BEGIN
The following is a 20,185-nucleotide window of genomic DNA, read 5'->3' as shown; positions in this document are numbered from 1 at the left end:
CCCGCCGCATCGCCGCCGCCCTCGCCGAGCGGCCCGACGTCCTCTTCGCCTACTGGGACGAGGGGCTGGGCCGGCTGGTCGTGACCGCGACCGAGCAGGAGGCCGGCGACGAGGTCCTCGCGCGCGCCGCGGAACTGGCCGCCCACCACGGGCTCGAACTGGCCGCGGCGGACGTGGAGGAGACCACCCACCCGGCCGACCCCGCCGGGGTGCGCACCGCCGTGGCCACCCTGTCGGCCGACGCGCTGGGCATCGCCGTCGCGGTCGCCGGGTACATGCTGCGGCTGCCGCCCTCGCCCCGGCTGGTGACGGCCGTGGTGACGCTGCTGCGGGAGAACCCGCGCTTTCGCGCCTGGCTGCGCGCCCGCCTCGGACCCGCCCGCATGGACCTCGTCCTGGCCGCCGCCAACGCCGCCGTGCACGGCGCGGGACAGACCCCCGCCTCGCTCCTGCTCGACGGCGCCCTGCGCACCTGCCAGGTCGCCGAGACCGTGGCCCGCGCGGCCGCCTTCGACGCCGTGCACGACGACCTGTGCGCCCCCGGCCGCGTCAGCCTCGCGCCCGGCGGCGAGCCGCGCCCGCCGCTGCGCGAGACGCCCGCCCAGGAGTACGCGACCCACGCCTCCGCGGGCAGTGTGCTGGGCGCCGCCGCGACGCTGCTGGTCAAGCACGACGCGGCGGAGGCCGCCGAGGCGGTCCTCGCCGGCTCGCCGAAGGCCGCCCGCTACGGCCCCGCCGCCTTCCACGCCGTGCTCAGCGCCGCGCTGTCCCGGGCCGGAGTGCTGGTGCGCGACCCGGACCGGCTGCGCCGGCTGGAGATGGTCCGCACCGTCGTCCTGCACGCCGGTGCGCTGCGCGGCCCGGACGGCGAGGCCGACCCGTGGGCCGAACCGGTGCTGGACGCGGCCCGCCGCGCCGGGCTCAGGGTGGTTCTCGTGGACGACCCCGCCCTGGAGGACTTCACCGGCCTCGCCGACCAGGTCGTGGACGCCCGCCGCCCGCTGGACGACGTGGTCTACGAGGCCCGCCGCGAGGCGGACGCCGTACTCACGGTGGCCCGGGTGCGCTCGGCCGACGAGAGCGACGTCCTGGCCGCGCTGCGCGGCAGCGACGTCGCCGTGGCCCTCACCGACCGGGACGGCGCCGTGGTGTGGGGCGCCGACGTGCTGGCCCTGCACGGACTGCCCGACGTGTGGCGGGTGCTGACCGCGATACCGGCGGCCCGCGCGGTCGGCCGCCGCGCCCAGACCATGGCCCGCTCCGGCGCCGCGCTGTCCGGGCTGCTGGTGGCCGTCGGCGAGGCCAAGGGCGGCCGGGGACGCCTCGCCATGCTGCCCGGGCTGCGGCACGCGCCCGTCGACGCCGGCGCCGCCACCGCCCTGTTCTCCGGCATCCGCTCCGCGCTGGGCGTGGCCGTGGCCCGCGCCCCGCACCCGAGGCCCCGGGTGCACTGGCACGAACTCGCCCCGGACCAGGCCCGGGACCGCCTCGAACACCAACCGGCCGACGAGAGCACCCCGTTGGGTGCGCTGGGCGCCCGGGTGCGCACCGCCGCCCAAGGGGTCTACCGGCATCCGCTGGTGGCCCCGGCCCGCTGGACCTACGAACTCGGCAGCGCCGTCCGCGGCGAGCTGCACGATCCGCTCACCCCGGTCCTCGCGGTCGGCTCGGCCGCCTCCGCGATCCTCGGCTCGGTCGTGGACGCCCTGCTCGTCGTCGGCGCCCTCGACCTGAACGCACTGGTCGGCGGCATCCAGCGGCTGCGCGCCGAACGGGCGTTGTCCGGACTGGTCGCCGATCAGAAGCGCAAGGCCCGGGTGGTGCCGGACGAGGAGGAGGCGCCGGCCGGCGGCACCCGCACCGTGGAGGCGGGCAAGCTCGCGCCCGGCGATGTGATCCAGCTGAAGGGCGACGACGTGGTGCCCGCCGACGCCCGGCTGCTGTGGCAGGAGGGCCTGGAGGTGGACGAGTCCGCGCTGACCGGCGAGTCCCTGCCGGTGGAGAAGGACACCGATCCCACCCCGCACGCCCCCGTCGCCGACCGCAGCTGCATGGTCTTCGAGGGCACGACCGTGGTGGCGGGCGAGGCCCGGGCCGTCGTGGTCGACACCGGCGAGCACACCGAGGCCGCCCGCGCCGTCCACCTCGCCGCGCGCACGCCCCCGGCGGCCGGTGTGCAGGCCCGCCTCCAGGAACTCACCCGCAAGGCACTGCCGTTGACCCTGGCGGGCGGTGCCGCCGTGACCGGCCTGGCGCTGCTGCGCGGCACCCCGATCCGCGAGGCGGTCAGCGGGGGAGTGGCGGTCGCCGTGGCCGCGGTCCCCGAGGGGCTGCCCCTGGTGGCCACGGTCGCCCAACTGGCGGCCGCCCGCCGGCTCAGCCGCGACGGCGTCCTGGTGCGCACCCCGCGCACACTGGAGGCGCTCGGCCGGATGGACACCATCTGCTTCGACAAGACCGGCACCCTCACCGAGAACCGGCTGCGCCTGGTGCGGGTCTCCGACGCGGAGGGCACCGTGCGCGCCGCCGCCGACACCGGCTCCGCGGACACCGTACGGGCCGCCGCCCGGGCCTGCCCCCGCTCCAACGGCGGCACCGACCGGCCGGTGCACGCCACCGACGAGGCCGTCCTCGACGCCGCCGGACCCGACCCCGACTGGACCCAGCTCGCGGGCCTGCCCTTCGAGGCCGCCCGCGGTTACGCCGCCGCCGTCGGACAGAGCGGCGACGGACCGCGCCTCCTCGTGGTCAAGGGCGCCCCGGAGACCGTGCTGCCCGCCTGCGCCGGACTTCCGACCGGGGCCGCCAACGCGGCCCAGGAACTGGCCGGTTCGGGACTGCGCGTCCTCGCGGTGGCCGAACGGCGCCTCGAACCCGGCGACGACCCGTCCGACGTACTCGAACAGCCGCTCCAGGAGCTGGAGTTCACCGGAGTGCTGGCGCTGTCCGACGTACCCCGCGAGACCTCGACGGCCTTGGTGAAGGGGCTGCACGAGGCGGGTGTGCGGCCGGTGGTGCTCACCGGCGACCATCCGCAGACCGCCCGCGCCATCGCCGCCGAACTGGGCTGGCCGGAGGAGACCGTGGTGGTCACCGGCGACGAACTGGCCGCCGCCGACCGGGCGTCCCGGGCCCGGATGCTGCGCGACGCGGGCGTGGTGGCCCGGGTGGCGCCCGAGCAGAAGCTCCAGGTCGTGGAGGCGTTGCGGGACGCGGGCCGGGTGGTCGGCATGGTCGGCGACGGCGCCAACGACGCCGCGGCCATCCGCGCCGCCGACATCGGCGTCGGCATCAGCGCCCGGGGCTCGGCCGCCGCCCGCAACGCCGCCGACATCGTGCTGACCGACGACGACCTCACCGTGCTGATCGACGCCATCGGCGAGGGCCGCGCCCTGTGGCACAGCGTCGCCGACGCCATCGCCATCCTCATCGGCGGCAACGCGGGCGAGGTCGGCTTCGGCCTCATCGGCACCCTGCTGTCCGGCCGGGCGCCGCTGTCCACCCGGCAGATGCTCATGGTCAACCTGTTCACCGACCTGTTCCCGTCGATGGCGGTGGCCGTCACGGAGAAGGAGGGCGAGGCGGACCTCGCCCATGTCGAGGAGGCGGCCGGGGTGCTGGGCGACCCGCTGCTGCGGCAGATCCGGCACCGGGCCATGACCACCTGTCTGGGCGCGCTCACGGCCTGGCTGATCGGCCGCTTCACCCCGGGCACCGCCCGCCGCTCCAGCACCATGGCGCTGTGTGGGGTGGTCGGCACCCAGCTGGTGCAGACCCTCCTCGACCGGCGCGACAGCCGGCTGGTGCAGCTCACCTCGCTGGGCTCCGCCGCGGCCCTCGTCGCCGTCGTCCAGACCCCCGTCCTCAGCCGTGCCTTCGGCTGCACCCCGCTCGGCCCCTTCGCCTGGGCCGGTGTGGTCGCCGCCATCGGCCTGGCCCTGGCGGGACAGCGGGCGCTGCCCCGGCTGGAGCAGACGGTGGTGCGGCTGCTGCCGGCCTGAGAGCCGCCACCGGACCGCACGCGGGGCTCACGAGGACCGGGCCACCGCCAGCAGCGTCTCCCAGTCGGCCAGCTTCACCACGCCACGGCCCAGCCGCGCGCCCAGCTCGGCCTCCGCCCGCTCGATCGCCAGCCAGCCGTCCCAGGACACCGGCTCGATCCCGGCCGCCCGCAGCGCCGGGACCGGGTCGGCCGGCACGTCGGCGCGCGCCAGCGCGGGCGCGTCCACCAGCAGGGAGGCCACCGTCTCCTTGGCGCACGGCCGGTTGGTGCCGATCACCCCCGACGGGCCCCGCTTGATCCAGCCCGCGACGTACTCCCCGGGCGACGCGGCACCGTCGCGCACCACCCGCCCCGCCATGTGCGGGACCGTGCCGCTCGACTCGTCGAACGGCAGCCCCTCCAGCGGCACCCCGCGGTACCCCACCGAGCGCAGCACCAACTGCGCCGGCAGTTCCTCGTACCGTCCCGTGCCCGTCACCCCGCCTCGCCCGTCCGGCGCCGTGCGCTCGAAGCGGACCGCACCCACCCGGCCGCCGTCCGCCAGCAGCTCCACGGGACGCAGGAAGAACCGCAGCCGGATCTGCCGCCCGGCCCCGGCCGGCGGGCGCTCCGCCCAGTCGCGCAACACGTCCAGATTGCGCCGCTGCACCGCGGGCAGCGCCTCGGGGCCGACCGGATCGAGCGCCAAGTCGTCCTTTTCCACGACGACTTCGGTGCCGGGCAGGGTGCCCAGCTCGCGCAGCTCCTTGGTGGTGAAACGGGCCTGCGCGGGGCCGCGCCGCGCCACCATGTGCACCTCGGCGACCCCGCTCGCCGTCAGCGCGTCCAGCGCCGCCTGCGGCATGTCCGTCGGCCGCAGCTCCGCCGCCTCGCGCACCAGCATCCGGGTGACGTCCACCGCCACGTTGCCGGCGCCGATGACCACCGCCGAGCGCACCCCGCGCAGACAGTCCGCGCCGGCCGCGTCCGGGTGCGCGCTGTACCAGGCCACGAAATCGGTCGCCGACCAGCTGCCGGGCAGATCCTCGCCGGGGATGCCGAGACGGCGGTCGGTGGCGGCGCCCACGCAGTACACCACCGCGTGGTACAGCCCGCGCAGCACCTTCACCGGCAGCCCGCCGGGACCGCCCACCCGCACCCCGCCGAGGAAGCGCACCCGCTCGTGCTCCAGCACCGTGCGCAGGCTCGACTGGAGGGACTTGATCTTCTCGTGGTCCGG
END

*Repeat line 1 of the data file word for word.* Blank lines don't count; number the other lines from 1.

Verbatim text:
The following is a 20,185-nucleotide window of genomic DNA, read 5'->3' as shown; positions in this document are numbered from 1 at the left end: